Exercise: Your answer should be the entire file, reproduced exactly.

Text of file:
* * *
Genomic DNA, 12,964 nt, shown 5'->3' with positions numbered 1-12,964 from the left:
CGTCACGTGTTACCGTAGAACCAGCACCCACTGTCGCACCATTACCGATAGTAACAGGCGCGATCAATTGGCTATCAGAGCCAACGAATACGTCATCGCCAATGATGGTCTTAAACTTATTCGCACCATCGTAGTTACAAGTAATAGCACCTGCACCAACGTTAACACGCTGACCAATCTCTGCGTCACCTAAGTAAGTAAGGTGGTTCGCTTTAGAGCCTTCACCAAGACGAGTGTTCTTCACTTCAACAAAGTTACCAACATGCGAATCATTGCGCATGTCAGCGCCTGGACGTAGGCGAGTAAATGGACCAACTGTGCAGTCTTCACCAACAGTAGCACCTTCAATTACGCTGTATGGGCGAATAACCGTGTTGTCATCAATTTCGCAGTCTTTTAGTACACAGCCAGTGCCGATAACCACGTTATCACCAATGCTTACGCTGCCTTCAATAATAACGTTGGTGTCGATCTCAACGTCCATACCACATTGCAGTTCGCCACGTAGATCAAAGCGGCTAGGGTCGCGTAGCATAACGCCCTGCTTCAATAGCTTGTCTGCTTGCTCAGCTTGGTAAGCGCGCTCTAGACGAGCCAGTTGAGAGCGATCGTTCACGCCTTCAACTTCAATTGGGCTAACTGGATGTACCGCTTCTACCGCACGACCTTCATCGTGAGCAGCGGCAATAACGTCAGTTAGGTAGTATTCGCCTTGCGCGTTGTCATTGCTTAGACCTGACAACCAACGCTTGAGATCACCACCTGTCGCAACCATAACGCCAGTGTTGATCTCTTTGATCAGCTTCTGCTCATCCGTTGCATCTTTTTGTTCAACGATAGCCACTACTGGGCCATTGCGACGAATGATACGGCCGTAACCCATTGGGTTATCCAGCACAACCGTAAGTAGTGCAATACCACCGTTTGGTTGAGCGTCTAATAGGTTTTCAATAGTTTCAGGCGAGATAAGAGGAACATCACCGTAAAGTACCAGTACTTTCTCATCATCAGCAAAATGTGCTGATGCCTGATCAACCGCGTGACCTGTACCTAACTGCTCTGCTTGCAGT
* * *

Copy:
Genomic DNA, 12,964 nt, shown 5'->3' with positions numbered 1-12,964 from the left:
CGTCACGTGTTACCGTAGAACCAGCACCCACTGTCGCACCATTACCGATAGTAACAGGCGCGATCAATTGGCTATCAGAGCCAACGAATACGTCATCGCCAATGATGGTCTTAAACTTATTCGCACCATCGTAGTTACAAGTAATAGCACCTGCACCAACGTTAACACGCTGACCAATCTCTGCGTCACCTAAGTAAGTAAGGTGGTTCGCTTTAGAGCCTTCACCAAGACGAGTGTTCTTCACTTCAACAAAGTTACCAACATGCGAATCATTGCGCATGTCAGCGCCTGGACGTAGGCGAGTAAATGGACCAACTGTGCAGTCTTCACCAACAGTAGCACCTTCAATTACGCTGTATGGGCGAATAACCGTGTTGTCATCAATTTCGCAGTCTTTTAGTACACAGCCAGTGCCGATAACCACGTTATCACCAATGCTTACGCTGCCTTCAATAATAACGTTGGTGTCGATCTCAACGTCCATACCACATTGCAGTTCGCCACGTAGATCAAAGCGGCTAGGGTCGCGTAGCATAACGCCCTGCTTCAATAGCTTGTCTGCTTGCTCAGCTTGGTAAGCGCGCTCTAGACGAGCCAGTTGAGAGCGATCGTTCACGCCTTCAACTTCAATTGGGCTAACTGGATGTACCGCTTCTACCGCACGACCTTCATCGTGAGCAGCGGCAATAACGTCAGTTAGGTAGTATTCGCCTTGCGCGTTGTCATTGCTTAGACCTGACAACCAACGCTTGAGATCACCACCTGTCGCAACCATAACGCCAGTGTTGATCTCTTTGATCAGCTTCTGCTCATCCGTTGCATCTTTTTGTTCAACGATAGCCACTACTGGGCCATTGCGACGAATGATACGGCCGTAACCCATTGGGTTATCCAGCACAACCGTAAGTAGTGCAATACCACCGTTTGGTTGAGCGTCTAATAGGTTTTCAATAGTTTCAGGCGAGATAAGAGGAACATCACCGTAAAGTACCAGTACTTTCTCATCATCAGCAAAATGTGCTGATGCCTGATCAACCGCGTGACCTGTACCTAACTGCTCTGCTTGCAGT